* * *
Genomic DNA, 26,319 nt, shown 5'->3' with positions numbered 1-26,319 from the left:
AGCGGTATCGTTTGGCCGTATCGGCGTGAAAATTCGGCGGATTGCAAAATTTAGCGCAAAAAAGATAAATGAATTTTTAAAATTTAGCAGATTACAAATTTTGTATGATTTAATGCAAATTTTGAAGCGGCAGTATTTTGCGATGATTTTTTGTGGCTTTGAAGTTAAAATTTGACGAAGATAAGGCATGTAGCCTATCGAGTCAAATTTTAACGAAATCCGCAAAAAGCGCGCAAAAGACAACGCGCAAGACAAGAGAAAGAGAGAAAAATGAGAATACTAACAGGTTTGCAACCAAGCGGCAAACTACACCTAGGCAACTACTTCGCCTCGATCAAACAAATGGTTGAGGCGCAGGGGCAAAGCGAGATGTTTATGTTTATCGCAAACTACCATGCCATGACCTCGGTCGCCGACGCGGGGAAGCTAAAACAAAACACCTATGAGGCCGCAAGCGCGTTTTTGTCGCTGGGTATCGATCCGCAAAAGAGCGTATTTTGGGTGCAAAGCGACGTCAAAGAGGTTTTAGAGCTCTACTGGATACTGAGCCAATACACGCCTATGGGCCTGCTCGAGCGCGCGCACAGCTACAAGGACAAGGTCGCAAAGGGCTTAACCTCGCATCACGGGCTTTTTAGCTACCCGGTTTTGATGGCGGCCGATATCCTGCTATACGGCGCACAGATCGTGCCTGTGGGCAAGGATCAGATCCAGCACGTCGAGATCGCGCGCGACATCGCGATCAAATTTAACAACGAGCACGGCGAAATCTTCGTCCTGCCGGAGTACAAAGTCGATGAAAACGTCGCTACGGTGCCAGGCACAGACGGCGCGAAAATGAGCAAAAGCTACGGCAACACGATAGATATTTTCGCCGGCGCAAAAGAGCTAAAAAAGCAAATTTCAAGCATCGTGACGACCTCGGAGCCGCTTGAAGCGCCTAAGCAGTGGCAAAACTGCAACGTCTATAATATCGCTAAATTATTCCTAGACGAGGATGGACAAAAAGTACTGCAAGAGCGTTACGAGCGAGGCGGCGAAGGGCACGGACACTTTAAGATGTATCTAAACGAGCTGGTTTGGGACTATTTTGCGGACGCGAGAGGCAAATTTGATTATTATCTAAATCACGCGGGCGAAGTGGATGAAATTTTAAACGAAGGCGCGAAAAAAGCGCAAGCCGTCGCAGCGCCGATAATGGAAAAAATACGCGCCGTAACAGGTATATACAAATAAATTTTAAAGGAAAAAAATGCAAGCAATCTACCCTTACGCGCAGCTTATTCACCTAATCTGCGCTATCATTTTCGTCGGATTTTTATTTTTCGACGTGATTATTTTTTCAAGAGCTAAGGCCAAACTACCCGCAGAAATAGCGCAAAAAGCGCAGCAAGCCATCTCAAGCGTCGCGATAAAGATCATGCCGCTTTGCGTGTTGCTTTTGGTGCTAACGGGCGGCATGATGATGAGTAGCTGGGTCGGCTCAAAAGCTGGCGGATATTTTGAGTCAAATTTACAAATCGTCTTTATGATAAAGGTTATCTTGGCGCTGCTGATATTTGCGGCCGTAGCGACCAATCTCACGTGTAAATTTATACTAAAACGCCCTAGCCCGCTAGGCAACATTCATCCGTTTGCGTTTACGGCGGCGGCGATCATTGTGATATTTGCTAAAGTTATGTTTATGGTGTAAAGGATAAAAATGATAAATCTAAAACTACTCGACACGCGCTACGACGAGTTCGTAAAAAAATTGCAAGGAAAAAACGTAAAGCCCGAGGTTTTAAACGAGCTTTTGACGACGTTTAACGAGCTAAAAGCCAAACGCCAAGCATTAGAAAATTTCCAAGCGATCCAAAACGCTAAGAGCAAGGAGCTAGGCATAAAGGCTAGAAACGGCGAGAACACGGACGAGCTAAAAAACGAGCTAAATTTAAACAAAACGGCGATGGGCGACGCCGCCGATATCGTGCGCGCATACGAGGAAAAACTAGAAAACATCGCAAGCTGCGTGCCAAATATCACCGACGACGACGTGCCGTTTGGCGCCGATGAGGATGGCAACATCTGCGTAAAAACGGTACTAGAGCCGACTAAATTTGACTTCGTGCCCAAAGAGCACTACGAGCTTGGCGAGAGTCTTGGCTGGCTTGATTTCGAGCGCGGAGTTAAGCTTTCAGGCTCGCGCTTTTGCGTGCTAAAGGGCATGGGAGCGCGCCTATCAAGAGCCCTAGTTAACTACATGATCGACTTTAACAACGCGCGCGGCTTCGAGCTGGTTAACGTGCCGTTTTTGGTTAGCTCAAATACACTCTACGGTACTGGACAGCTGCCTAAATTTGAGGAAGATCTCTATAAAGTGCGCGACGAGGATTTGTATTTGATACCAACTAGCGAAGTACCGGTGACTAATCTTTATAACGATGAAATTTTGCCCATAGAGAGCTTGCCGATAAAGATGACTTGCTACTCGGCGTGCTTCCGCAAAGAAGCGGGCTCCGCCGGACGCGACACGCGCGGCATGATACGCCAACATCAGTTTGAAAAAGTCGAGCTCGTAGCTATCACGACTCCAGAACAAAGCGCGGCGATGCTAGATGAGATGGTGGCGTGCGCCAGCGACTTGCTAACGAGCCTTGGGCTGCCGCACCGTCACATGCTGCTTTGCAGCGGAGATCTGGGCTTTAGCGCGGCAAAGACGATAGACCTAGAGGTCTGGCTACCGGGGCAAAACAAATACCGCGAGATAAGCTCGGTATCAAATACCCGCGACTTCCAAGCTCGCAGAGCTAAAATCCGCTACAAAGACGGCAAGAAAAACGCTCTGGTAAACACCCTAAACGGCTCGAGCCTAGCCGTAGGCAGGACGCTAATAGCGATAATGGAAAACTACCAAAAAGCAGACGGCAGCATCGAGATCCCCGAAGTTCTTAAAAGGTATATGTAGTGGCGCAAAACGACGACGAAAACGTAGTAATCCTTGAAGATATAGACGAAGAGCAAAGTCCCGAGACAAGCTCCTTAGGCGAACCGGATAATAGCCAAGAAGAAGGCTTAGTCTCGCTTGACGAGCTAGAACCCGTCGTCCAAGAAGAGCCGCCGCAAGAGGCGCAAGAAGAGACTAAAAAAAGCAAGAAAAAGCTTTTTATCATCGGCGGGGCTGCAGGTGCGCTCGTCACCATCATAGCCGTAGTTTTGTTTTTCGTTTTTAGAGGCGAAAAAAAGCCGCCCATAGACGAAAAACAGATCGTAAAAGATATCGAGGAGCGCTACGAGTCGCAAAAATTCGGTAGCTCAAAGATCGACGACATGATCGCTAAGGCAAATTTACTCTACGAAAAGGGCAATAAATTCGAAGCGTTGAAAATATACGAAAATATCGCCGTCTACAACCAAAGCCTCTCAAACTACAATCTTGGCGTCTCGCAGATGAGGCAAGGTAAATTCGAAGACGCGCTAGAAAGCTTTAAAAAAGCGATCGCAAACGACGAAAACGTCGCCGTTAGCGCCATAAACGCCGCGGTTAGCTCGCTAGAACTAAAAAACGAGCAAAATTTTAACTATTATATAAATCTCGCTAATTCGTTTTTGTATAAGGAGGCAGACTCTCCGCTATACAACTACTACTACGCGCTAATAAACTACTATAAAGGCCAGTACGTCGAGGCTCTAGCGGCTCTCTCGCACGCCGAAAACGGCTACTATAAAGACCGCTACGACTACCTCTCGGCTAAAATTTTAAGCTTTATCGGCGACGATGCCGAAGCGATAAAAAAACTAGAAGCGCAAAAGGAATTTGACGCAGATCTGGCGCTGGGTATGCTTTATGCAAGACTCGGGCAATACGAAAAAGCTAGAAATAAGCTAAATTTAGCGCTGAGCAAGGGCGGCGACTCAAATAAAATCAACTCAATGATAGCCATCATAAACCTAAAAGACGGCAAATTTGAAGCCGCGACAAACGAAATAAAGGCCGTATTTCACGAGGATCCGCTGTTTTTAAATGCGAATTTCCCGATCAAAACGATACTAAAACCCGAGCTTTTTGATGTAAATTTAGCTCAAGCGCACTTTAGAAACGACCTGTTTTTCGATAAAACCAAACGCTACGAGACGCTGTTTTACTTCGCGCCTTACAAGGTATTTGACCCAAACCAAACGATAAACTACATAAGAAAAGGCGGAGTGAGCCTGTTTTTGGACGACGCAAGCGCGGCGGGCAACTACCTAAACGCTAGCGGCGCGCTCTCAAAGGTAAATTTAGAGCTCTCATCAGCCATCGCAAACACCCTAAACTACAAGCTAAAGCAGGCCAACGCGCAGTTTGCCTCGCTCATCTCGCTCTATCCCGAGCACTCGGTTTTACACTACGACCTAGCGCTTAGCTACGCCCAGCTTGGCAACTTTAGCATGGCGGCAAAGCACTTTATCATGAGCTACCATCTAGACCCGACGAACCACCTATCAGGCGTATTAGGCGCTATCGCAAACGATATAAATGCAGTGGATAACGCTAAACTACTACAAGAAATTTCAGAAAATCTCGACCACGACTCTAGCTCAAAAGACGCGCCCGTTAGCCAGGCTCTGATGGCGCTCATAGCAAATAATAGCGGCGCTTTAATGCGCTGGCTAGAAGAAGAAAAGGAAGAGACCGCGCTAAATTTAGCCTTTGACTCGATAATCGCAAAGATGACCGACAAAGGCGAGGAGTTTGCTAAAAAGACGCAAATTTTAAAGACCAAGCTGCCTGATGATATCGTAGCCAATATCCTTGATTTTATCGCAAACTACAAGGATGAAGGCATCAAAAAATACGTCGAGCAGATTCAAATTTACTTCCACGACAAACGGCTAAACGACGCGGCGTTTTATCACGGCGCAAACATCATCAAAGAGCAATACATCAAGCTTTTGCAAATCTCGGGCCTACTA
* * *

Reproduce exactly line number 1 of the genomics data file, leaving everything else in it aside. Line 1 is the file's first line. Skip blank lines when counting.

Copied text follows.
Genomic DNA, 26,319 nt, shown 5'->3' with positions numbered 1-26,319 from the left: